Who Sets the Purchase Price?
|"Digital dollars are growing more important, not because they are more important but because advertisers are beginning to understand how important accountability is."||
We'll end this with a comment about Mr. Dickey's perspective.
Let's start with another person's response to the people who commented that John Dickey should take a walk in an account rep's shoes. We'll call this fellow Paul, because he didn't have the nerve to leave his last name: "The pathetic, limp-wristed, noodle-neck, spineless wimps of salespeople comments posted here tell me that radio is lucky to be selling anything. Sales is not negotiating, it's persuading. Fortunately, few of the commenters will be employed in radio in 1 year. Go play with the internet."
Two items, Paul: a) If you think media buyers are "playing" on the internet you are going to have a rude awakening, whenever jarred from your myopic view of the building approach to ad buying; b) "Persuading" is an old style sales technique. You are obviously not worried about getting repeat business, where performance is a deciding factor and customer satisfaction comes first.
Today an account rep better be willing to negotiate, and be able to offer the buyer something they can't get in a thousand other places (like simple impressions).
Here's a little advice from respected research firm BIA Kelsey: "Digital will account for 25% of the local ad market in the future." You can read more on this, and see a great deal of detail as to why, by visiting the ClickZ "Stats" page.
Other comments on the Radio Ink article stretch from agreeing that the radio industry needs to force account reps to accept only established rates to my own belief that if you need to control your sales person to that degree you don't have a smart-enough sales person.
Isn't the concept of paying commission enough to drive a sales rep towards getting the highest price? Paying commission against only "collected" dollars is, in itself, a guarantee that the company gets paid before the staff. (And, I think this is a fairly standard practice in radio today. Is it not?)
David Saperstein taught me a very important sales message early on: "Raising rates is a lot harder than walking away from a bad offer." The problem is that radio has accepted too many bad offers, and it's diminished the quality of what it offers in a poorly executed product.
What the radio industry has been putting on-air over the past 15 years has severely damaged the ability for anyone in radio sales to sound sincere when stating "we can sell your product." Use the HD Radio fiasco as an example. If the radio industry couldn't conceive a campaign that convinced the masses HD Radio was worth shelling out dollars for, why would anyone think it (radio) is capable of creating a campaign for a product that's not "radio"?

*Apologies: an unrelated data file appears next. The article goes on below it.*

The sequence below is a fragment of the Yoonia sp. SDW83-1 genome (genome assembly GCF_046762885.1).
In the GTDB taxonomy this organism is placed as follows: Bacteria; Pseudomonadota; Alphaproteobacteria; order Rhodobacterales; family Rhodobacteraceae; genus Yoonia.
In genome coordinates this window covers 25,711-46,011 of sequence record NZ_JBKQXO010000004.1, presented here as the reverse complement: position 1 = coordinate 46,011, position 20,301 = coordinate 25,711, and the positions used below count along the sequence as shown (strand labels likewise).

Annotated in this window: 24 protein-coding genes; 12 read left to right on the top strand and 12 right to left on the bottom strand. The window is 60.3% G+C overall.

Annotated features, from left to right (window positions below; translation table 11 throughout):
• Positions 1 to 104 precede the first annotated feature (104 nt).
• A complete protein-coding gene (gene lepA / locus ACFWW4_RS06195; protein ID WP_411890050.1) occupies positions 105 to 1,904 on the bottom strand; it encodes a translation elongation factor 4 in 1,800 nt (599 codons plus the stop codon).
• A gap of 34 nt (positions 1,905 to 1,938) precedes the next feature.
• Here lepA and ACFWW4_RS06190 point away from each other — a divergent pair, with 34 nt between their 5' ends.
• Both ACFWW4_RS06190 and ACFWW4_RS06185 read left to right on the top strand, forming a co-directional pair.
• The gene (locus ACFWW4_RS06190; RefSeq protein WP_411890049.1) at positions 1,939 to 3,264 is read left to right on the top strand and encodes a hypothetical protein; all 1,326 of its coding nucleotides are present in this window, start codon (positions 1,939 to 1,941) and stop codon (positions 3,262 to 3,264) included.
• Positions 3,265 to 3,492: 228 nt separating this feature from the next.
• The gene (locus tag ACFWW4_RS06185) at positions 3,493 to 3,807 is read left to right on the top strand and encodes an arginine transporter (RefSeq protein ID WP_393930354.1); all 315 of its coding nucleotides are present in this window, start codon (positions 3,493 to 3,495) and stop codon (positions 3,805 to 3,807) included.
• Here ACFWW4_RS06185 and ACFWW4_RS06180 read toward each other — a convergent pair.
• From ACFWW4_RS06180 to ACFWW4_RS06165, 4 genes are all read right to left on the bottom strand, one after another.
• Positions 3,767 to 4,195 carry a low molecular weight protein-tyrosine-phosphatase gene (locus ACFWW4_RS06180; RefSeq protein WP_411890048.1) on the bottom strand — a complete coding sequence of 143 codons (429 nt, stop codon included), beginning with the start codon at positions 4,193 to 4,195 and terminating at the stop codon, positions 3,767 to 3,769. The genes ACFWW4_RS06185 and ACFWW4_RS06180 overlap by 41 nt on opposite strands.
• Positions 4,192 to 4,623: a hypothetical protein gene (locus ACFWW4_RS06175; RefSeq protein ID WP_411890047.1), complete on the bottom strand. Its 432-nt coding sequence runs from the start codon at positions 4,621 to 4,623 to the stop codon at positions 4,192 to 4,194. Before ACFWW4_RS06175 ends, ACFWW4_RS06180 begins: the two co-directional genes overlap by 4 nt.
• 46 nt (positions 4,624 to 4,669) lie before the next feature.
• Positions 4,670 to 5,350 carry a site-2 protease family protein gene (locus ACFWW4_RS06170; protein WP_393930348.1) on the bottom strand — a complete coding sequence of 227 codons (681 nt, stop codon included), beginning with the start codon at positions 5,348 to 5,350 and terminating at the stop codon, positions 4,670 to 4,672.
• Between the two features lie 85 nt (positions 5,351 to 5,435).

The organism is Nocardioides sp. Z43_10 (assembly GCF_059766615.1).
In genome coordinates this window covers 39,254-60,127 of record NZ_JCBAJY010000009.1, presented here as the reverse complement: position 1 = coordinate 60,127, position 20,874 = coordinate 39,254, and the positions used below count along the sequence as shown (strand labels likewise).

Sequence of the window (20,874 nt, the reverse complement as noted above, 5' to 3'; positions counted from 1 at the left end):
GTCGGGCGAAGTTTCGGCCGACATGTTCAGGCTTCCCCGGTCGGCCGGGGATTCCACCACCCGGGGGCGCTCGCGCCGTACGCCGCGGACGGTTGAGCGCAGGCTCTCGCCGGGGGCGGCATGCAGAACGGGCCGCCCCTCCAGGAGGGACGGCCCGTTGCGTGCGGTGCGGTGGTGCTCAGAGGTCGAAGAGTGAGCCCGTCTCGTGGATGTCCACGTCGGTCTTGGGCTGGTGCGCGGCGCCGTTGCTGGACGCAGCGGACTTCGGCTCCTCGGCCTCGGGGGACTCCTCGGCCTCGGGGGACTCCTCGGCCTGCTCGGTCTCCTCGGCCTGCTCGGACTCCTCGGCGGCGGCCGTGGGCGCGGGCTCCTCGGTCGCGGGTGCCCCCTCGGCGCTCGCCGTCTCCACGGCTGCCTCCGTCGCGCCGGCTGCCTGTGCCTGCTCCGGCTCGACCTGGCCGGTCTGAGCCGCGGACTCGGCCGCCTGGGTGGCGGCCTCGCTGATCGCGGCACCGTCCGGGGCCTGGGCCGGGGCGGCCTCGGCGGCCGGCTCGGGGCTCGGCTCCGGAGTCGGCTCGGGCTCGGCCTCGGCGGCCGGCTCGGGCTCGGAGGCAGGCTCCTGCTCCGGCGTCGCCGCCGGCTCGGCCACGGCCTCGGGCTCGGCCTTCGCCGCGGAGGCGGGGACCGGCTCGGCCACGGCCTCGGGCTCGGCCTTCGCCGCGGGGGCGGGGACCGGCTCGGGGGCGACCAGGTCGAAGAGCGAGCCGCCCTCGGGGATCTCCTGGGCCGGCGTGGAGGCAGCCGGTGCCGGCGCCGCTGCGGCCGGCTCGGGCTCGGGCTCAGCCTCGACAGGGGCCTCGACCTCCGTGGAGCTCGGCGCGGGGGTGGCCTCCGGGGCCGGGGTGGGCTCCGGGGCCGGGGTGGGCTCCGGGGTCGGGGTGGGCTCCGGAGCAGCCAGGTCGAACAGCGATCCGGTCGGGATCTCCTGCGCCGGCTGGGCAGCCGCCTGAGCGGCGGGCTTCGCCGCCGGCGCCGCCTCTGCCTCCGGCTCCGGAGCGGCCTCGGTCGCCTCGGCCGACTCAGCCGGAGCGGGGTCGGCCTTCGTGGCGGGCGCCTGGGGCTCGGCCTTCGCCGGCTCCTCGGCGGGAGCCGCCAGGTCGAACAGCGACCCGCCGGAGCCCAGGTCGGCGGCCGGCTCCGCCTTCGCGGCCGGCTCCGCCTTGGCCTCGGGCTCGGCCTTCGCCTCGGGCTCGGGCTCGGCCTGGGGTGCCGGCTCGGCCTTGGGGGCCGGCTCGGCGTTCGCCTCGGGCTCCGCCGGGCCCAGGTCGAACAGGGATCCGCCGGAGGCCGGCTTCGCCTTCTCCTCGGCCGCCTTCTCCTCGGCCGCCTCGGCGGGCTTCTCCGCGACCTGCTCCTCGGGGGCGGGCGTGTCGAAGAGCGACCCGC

I'm not sure if this quote comes from John Dickey, or Radio Ink's Editor Ed Ryan, but it's disheartening: "After all, if everyone decided to hold their ground and even raise rates, all would benefit and make more money." These words show a misunderstanding of how various groups within the radio industry have been at each other's rate-throat for years (you're not going to reverse this). It also shows a view that the ad buyers are stupid enough to not seek options.
Remember that BIA Kelsey comment about increased digital revenue? There are plenty of feet on the ground in each market now, offering "new" to companies growing tired of "old." Radio industry sales folks are knocking on the same doors - using the same old appoach of GRP and CPP rates - with no proof that their product produces sales for clients.
I'm sure that John Dickey read his brother's (Lew's) 1994 book "The Franchise Building Radio Brands." That was his first mistake, as radio - even back then - isn't a brand. Instead it offered numerous brands, as in air-talent. Even the old powerhouse CKLW knew it wasn't the station that was being bought by advertisers and audience; it was the jocks. That's why it had a practice of assigning jock names to dayparts. When one personality left, management would simply find another similar-sounding person to replace him (it was always a "him").
Station credibility started to go downhill when they shifted to the idea that the station is the brand.
Mr. Dickey - both of you - the value of what you hold is not in the buildings and signals. The advertisers that you chase are not interested in putting money behind an innocuous sound that offers no proof of performance. You'll get a real taste of this when launching "SweetJack," your Groupon wannabe.
Digital dollars are growing more important, not because they are more important but because advertisers are beginning to understand how important accountability is.
To think you can increase values in the radio industry by "sticking to your higher rates" is delusional. It's based on the concept that the people spending money are too stupid to look at alternatives.
Stupid they are not. Reciting that "93% of American listen to radio once per week" may be, though, if that's all you offer in a world where I can definitively say "1.75% of all the people you reached bought what you are selling on my media."
That is the radio industry's new competition and, in many cases, rates are much lower than what John Dickey believes radio ads are worth.
Cumulus may be the second biggest radio player, but looking at what the biggest player is now doing and the logic it's using has got to make you laugh - CC's launching comedy formats! How many times has this been tried and abandoned already?
How much is that doggie in the window? The sign may say $15, but I'll bet you can get it for $9.95.
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